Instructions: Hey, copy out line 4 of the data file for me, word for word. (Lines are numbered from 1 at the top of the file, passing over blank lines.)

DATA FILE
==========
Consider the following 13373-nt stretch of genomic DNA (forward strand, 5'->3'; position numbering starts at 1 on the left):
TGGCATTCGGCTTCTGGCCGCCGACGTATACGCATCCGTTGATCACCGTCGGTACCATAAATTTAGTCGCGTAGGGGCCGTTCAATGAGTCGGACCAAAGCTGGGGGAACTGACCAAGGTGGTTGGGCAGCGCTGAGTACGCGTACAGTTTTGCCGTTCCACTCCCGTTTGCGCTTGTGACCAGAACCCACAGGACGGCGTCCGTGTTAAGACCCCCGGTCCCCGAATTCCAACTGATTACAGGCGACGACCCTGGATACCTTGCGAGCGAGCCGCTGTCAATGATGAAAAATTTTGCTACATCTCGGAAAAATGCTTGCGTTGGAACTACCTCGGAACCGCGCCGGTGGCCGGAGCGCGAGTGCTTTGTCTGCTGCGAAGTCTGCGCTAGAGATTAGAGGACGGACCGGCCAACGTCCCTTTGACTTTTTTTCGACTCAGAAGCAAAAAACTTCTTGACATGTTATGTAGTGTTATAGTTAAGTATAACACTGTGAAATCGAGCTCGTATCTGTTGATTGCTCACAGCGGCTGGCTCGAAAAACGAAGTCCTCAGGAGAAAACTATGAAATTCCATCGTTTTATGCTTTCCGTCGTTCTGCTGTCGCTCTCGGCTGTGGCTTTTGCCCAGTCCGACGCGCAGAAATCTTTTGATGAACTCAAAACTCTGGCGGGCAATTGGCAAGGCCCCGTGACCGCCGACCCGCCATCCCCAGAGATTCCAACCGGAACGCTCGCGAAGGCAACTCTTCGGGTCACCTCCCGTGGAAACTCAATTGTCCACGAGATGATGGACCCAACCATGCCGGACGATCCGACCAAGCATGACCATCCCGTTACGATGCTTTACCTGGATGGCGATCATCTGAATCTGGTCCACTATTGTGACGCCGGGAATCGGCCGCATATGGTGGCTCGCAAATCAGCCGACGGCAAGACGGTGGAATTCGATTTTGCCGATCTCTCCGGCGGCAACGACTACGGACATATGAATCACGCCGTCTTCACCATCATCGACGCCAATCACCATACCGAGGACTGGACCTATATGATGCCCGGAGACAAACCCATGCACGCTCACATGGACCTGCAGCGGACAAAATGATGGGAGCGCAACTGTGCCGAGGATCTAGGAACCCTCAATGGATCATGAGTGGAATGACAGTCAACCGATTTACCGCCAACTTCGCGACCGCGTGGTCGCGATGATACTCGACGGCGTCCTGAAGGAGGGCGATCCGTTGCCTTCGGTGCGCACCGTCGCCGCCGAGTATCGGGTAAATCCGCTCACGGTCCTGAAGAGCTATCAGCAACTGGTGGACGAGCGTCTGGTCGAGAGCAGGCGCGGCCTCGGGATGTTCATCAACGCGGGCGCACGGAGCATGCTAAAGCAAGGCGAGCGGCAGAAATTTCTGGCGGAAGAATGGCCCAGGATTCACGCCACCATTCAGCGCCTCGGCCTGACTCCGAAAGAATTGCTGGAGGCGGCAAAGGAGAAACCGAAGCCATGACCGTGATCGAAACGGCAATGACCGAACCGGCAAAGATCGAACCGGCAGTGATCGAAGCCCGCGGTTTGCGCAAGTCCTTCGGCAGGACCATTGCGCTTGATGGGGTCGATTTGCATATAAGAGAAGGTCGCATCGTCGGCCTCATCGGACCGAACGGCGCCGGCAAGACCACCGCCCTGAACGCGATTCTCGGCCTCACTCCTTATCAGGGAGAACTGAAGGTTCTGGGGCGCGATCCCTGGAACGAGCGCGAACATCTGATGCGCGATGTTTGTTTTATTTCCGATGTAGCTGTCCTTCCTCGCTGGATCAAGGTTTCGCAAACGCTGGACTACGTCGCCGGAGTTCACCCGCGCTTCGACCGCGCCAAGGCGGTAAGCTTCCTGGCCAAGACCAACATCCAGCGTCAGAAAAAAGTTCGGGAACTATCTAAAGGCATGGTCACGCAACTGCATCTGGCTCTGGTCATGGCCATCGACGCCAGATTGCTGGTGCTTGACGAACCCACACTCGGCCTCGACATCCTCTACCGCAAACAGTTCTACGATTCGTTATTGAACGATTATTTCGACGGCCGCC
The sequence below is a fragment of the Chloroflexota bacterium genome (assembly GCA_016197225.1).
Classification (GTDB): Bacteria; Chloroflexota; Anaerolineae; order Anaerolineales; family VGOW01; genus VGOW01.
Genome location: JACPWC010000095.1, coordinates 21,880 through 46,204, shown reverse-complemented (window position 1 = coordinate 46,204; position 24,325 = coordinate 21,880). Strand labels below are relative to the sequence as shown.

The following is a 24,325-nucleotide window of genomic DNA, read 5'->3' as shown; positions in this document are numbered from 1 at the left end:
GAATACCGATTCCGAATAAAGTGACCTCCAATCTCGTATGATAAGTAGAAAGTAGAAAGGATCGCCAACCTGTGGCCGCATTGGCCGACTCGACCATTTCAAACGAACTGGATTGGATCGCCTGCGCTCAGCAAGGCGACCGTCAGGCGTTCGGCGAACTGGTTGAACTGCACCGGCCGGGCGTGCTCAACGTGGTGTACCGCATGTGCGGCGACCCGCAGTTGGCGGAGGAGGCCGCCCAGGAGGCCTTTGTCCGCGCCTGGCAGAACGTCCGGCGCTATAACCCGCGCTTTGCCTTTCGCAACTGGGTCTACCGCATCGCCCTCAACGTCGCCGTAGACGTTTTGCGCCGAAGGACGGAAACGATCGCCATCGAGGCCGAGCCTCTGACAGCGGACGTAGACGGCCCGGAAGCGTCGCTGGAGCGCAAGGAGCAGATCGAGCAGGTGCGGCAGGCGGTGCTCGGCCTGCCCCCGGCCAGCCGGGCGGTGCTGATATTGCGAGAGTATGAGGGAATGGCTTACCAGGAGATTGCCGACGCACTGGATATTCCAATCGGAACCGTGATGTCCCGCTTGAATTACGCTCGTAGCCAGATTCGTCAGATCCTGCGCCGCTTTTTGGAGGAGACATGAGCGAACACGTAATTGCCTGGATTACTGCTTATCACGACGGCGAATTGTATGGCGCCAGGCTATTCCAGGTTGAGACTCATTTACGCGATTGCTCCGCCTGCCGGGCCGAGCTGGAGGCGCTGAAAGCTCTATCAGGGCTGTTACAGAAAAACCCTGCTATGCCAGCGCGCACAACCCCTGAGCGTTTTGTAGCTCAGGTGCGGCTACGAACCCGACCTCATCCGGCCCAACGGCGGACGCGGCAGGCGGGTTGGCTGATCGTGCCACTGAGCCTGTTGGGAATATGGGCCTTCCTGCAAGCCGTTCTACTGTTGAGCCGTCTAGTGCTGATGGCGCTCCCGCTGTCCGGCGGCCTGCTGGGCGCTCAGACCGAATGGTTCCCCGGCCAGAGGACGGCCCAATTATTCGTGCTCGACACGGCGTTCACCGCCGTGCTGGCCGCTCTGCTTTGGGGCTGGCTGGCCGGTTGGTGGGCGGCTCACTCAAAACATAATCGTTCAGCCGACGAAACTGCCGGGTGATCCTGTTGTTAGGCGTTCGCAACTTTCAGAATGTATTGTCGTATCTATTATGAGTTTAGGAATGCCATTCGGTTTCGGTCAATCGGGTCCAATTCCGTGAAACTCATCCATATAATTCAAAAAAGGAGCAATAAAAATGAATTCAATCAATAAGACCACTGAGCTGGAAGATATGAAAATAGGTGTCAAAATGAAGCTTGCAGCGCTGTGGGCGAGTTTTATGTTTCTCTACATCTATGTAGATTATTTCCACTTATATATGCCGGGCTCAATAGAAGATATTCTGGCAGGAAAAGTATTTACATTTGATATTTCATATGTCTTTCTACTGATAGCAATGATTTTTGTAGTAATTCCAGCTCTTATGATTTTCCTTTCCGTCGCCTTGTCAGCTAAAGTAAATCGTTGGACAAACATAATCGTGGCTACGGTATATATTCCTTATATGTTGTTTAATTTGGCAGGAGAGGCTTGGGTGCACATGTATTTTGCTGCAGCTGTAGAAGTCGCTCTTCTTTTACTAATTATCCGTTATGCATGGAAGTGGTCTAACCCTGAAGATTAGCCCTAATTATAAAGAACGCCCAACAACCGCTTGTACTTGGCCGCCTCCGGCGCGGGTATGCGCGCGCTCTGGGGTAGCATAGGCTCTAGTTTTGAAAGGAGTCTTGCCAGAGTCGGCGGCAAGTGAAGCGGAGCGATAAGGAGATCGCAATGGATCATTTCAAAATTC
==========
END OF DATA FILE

Classification (GTDB): Bacteria; Chloroflexota; Anaerolineae; order Anaerolineales; family VGOW01; genus VGOW01.